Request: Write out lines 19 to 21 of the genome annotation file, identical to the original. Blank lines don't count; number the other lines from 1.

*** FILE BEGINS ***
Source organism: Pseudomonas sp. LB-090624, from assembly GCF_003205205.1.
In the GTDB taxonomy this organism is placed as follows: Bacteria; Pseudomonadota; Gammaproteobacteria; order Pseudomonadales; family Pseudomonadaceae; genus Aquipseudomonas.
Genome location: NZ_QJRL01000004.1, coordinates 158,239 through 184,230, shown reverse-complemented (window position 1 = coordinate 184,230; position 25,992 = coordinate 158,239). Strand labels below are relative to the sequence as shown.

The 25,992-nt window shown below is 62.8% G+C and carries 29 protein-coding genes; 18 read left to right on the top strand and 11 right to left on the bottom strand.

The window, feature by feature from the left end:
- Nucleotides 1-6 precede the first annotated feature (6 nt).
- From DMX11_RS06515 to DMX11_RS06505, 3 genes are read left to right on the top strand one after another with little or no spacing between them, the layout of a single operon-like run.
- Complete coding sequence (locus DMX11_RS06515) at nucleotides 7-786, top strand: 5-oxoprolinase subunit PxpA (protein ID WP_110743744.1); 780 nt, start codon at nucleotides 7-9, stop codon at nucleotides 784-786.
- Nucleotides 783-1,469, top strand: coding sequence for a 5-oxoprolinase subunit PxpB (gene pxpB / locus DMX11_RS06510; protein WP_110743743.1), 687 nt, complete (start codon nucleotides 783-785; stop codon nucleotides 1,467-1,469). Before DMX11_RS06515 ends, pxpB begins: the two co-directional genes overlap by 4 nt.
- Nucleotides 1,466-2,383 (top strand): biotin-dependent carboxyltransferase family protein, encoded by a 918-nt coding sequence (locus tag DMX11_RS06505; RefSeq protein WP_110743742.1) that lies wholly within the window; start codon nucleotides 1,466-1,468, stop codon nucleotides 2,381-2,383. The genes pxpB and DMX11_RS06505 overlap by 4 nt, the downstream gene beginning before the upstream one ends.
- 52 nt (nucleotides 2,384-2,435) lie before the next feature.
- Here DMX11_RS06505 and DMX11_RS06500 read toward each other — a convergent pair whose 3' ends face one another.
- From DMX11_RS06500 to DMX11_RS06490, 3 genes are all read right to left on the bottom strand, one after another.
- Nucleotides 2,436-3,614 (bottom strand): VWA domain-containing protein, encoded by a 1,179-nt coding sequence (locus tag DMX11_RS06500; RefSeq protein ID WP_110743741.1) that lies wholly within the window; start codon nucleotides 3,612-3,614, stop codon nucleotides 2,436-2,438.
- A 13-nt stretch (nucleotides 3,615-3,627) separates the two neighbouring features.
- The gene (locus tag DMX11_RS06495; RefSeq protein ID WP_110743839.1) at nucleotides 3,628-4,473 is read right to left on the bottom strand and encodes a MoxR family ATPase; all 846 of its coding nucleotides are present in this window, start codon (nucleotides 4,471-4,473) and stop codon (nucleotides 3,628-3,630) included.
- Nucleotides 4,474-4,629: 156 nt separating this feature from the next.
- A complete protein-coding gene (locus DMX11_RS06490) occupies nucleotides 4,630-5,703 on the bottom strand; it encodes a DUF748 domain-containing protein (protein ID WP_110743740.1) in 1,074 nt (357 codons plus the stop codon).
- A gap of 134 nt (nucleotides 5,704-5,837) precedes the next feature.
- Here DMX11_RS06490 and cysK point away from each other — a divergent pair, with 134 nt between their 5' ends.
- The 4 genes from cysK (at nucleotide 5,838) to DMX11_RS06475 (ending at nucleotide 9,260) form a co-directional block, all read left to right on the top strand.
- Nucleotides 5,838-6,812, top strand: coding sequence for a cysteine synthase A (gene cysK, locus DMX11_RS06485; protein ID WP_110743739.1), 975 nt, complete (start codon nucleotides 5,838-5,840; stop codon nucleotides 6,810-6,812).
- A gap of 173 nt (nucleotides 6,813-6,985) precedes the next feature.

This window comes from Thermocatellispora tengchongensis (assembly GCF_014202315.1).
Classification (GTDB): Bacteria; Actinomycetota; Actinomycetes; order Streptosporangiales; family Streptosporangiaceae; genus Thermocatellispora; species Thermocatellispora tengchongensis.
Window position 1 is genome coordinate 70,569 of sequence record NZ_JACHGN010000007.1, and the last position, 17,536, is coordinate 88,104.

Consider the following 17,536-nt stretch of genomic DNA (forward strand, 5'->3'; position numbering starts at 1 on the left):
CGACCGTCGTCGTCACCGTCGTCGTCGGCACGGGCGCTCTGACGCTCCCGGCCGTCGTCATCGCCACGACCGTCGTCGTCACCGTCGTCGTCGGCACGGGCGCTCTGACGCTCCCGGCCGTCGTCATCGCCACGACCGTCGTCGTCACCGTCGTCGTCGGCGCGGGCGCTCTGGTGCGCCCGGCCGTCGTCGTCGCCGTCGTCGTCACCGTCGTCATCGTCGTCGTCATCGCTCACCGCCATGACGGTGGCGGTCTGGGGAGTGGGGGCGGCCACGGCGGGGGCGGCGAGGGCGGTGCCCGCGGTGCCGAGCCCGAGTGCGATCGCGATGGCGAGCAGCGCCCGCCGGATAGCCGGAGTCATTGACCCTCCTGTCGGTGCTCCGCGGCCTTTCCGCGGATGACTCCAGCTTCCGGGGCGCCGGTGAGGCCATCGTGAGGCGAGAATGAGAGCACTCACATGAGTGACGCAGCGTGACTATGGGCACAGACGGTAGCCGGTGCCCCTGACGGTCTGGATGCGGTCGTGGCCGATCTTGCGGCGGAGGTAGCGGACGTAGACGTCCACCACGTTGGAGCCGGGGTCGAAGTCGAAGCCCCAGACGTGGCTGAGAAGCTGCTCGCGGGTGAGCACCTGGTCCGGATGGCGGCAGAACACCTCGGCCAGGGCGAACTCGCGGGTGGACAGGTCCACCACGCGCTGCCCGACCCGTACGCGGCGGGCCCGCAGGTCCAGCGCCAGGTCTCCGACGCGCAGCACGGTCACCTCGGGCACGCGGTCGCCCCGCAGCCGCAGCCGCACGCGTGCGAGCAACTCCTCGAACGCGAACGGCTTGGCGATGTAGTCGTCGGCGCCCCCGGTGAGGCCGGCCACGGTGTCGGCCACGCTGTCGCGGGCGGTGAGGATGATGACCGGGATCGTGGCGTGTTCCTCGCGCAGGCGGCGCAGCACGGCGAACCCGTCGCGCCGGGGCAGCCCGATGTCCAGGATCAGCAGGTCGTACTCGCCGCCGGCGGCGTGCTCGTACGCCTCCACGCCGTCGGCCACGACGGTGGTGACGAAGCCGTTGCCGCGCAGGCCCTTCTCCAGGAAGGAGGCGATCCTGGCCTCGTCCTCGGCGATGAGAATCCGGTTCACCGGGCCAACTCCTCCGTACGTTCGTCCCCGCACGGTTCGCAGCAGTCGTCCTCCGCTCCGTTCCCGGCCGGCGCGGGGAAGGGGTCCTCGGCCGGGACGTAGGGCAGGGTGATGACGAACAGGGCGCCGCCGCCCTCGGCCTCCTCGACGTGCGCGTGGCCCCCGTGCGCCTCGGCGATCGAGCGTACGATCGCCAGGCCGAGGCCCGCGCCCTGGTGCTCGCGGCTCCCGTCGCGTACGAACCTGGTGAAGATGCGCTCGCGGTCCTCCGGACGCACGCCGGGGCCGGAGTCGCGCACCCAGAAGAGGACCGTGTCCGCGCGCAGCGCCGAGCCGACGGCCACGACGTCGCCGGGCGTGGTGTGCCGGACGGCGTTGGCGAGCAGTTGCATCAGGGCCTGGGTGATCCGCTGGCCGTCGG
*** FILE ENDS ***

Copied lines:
- A gap of 134 nt (nucleotides 5,704-5,837) precedes the next feature.
- Here DMX11_RS06490 and cysK point away from each other — a divergent pair, with 134 nt between their 5' ends.
- The 4 genes from cysK (at nucleotide 5,838) to DMX11_RS06475 (ending at nucleotide 9,260) form a co-directional block, all read left to right on the top strand.